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Caregiving for Dementia

Specialized In-Home Care for Dementia

Specialty Care

Alzheimer’s disease is the most common form of dementia, though there are many different types. Collectively, dementia is characterized by a disruptive loss of memory, difficulty completing everyday tasks at home, and problems with decision making. Within that, each form of dementia has different symptoms and progresses in its own unique way. Much like caring for someone with Alzheimer’s disease, home care for patients with Lewy body dementiaParkinson’s disease dementia, or other types of dementia requires flexibility and experience.

With Tandem Careplanning, you’ll find professional, highly vetted caregivers, who have gone through extensive background checks and dementia care training, and a dedicated client support system that is available 24/7. If you are a partner, family member, or close friend caring for a loved one with dementia, we’re here to help. From one shift a week to around-the-clock care, we can help you find a range of in-home dementia care services, including personal care,  companion care, and memory care in the home. 

And if you’re a family caregiver, our Care Team can connect you with a network of trustworthy, professional caregivers that can provide some much-needed time for yourself. No matter what your individual needs are, or how they change, we’ll assist you in accessing ongoing care that syncs with the lives of you and your loved ones.

Why Choose Tandem to Care for Someone with Dementia?

Bringing a caregiver into your home or that of a loved one can feel like a leap of faith. Here at Tandem Careplanning, we work hard to ease that stress so you can focus on spending time with your loved one. We’ll be there through the good days and the bad days – because Caregiving Works Better in TandemTM. Our Care Team is here to support you or your loved one with dementia by providing advice or making changes to your schedule or services.

How to Care for Someone With Dementia

Different types of dementia have different stages and symptoms that progress in a variety of unique ways. When providing dementia care in the home, it’s important to know how to manage some common behaviors and symptoms for someone with Lewy body dementia, Parkinson’s disease dementia, or any other types of dementia.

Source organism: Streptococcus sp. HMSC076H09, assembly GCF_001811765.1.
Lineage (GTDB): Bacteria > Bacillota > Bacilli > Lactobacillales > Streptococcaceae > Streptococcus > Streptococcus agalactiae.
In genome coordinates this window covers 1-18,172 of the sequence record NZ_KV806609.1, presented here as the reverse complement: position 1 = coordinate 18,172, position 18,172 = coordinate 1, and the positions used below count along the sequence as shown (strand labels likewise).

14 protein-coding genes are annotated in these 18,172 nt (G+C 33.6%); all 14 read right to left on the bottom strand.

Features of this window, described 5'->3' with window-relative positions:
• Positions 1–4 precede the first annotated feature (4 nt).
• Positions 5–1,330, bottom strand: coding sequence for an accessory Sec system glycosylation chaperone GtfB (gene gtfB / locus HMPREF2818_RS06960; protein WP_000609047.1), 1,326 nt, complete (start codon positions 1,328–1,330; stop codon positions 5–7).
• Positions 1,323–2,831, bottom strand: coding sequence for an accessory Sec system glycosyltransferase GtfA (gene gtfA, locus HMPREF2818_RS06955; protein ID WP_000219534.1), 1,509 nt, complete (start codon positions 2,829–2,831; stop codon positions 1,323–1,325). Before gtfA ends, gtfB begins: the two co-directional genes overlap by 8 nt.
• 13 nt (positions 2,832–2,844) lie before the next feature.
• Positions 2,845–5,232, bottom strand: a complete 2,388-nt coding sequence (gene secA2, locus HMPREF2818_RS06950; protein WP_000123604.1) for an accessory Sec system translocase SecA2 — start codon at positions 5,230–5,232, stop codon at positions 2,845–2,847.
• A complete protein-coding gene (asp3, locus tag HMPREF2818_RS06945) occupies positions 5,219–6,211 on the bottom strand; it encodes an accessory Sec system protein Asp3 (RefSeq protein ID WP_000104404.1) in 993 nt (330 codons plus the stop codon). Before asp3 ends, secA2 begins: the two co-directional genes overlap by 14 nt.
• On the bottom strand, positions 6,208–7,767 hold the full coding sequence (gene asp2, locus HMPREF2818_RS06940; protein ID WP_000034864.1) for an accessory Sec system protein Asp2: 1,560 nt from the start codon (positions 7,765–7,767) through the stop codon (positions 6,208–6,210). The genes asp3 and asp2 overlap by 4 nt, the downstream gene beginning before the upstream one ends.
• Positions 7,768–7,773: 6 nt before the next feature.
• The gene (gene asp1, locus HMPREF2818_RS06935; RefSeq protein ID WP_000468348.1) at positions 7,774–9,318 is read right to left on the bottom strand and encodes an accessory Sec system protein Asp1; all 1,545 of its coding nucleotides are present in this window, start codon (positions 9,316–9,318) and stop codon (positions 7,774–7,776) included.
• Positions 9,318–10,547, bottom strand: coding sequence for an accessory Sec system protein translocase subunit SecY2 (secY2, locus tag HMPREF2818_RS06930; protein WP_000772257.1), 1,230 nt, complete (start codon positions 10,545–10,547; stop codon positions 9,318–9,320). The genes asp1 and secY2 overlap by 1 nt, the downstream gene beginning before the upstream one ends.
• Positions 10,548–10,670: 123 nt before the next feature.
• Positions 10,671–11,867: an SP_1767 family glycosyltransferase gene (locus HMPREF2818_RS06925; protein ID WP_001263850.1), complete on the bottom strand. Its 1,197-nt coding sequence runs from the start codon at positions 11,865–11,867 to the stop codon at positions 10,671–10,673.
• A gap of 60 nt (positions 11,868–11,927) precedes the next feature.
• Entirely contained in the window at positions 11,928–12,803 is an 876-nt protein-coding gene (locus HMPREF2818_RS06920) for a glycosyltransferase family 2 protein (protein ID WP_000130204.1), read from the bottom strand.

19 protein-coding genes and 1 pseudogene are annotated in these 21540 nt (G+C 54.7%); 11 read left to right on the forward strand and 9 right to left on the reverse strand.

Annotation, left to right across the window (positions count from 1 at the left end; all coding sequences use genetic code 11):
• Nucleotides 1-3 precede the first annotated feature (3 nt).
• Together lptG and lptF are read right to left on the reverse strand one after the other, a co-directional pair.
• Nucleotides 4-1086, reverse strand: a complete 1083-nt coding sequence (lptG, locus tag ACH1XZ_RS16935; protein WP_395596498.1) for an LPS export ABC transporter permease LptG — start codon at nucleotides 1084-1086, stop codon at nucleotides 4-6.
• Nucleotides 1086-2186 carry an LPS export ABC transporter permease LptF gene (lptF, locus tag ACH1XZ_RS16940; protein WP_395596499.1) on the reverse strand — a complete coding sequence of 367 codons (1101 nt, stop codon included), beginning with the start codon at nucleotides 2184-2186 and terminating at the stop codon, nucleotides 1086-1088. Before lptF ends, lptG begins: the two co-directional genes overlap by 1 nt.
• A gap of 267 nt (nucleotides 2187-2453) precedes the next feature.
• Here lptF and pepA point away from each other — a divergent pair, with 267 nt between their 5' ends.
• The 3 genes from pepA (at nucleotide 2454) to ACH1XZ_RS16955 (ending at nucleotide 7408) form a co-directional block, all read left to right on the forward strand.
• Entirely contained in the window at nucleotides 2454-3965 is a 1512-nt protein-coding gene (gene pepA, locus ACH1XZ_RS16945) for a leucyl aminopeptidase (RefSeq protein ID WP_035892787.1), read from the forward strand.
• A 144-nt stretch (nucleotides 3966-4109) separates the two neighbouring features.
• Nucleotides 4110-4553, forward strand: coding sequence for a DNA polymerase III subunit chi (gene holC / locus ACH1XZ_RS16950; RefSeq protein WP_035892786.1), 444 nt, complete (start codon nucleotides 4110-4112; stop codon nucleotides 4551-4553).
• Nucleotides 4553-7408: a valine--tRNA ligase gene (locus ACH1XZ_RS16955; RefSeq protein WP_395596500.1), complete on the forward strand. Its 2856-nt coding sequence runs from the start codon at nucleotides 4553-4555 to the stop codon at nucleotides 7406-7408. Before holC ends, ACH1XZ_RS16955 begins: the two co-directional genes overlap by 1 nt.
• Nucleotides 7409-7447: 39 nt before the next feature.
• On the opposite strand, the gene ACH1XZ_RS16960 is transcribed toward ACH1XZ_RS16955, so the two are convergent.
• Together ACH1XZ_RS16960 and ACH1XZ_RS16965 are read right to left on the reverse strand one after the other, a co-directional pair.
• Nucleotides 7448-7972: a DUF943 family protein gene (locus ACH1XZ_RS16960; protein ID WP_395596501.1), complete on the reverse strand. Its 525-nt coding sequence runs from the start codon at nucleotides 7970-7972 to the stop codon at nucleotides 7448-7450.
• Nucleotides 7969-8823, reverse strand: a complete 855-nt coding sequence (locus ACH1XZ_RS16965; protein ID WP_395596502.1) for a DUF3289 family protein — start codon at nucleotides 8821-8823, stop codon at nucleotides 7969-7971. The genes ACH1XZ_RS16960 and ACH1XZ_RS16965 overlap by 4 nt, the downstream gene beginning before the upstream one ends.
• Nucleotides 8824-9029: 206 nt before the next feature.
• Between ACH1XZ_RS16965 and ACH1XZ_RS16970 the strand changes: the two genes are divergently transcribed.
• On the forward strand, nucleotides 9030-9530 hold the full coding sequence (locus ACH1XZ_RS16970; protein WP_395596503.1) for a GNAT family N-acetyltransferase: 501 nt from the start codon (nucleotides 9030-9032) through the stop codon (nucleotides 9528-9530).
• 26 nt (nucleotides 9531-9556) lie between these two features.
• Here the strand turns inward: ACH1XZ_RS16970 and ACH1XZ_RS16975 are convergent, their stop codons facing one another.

Hallucinations and Delusions

The brain changes associated with certain forms of dementia can cause people to see, hear, smell, or feel things that aren’t there. These hallucinations can range from hearing voices to seeing insects crawling on them that don’t exist. Those with dementia may also suffer from delusions and firmly believe things that aren’t true. They may accuse family members or caregivers of theft or other improper behavior. Hallucination and delusions are common in the early stages of Lewy Body dementia and can be scary and disturbing for loved ones and caregivers to experience.

Anxiety and Agitation

Changes in living arrangements or caregivers can trigger additional anxiety and agitation in people with dementia. These behavioral symptoms are common in many types of dementia and require a slow and considered approach to managing change. Other mood changes, including depression or anger and aggression are also common. Our caregivers are aware of these symptoms and the need for a gradual introduction of new faces or routines.

Sleep Issues and Sundowning

Sundowning – problems sleeping or increases in behavioral problems that begin at dusk – can affect as many as 20 percent of people with Alzheimer’s disease. Those who experience sundowning may have increasingly severe symptoms, such as anxiety, confusion, or agitation at night. Such symptoms are common in people in the early stages of Lewy Body and other forms of dementia.

This is by no means a comprehensive list of all the symptoms that can accompany different types of dementia. For in-depth medical advice or questions on how to manage dementia, consult with a health care professional. For help finding and managing great caregivers for dementia, give Tandem Careplanning a call.